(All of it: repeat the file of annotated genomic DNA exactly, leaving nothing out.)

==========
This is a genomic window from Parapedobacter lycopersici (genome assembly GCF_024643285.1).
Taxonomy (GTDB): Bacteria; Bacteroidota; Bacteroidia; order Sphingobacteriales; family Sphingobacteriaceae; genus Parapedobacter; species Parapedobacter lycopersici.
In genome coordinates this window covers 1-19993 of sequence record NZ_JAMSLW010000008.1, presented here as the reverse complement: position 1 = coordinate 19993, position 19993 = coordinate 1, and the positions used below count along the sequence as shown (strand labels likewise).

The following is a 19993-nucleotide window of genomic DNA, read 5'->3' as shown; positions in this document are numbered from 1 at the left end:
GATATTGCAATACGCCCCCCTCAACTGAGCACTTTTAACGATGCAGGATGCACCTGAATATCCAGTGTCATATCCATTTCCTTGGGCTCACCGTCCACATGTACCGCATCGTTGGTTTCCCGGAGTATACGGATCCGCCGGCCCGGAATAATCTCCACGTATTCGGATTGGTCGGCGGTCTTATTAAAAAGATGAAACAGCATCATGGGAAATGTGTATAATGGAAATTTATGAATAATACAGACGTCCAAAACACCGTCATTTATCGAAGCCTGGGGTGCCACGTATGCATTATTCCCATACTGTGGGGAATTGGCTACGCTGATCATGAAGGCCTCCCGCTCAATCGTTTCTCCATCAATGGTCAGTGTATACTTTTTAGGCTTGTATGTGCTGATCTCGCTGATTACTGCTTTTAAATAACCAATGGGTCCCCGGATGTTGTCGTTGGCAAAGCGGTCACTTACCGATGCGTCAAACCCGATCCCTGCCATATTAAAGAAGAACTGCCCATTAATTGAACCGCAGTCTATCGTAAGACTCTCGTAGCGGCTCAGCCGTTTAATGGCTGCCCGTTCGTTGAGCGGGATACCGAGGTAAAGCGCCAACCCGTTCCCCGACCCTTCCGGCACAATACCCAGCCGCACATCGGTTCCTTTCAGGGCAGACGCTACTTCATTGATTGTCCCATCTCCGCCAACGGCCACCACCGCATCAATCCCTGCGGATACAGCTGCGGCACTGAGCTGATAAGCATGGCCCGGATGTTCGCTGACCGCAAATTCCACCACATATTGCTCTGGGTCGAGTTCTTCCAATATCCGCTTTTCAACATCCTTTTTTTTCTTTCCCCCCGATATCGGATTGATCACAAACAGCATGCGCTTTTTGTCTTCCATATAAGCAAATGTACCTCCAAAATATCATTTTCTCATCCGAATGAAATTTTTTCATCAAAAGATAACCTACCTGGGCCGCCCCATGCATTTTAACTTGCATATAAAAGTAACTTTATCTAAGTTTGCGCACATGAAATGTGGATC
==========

This is a genomic window from Parapedobacter lycopersici (genome assembly GCF_024643285.1).
Taxonomy (GTDB): Bacteria; Bacteroidota; Bacteroidia; order Sphingobacteriales; family Sphingobacteriaceae; genus Parapedobacter; species Parapedobacter lycopersici.
In genome coordinates this window covers 1-19993 of sequence record NZ_JAMSLW010000008.1, presented here as the reverse complement: position 1 = coordinate 19993, position 19993 = coordinate 1, and the positions used below count along the sequence as shown (strand labels likewise).

The following is a 19993-nucleotide window of genomic DNA, read 5'->3' as shown; positions in this document are numbered from 1 at the left end:
GATATTGCAATACGCCCCCCTCAACTGAGCACTTTTAACGATGCAGGATGCACCTGAATATCCAGTGTCATATCCATTTCCTTGGGCTCACCGTCCACATGTACCGCATCGTTGGTTTCCCGGAGTATACGGATCCGCCGGCCCGGAATAATCTCCACGTATTCGGATTGGTCGGCGGTCTTATTAAAAAGATGAAACAGCATCATGGGAAATGTGTATAATGGAAATTTATGAATAATACAGACGTCCAAAACACCGTCATTTATCGAAGCCTGGGGTGCCACGTATGCATTATTCCCATACTGTGGGGAATTGGCTACGCTGATCATGAAGGCCTCCCGCTCAATCGTTTCTCCATCAATGGTCAGTGTATACTTTTTAGGCTTGTATGTGCTGATCTCGCTGATTACTGCTTTTAAATAACCAATGGGTCCCCGGATGTTGTCGTTGGCAAAGCGGTCACTTACCGATGCGTCAAACCCGATCCCTGCCATATTAAAGAAGAACTGCCCATTAATTGAACCGCAGTCTATCGTAAGACTCTCGTAGCGGCTCAGCCGTTTAATGGCTGCCCGTTCGTTGAGCGGGATACCGAGGTAAAGCGCCAACCCGTTCCCCGACCCTTCCGGCACAATACCCAGCCGCACATCGGTTCCTTTCAGGGCAGACGCTACTTCATTGATTGTCCCATCTCCGCCAACGGCCACCACCGCATCAATCCCTGCGGATACAGCTGCGGCACTGAGCTGATAAGCATGGCCCGGATGTTCGCTGACCGCAAATTCCACCACATATTGCTCTGGGTCGAGTTCTTCCAATATCCGCTTTTCAACATCCTTTTTTTTCTTTCCCCCCGATATCGGATTGATCACAAACAGCATGCGCTTTTTGTCTTCCATATAAGCAAATGTACCTCCAAAATATCATTTTCTCATCCGAATGAAATTTTTTCATCAAAAGATAACCTACCTGGGCCGCCCCATGCATTTTAACTTGCATATAAAAGTAACTTTATCTAAGTTTGCGCACATGAAATGTGGATC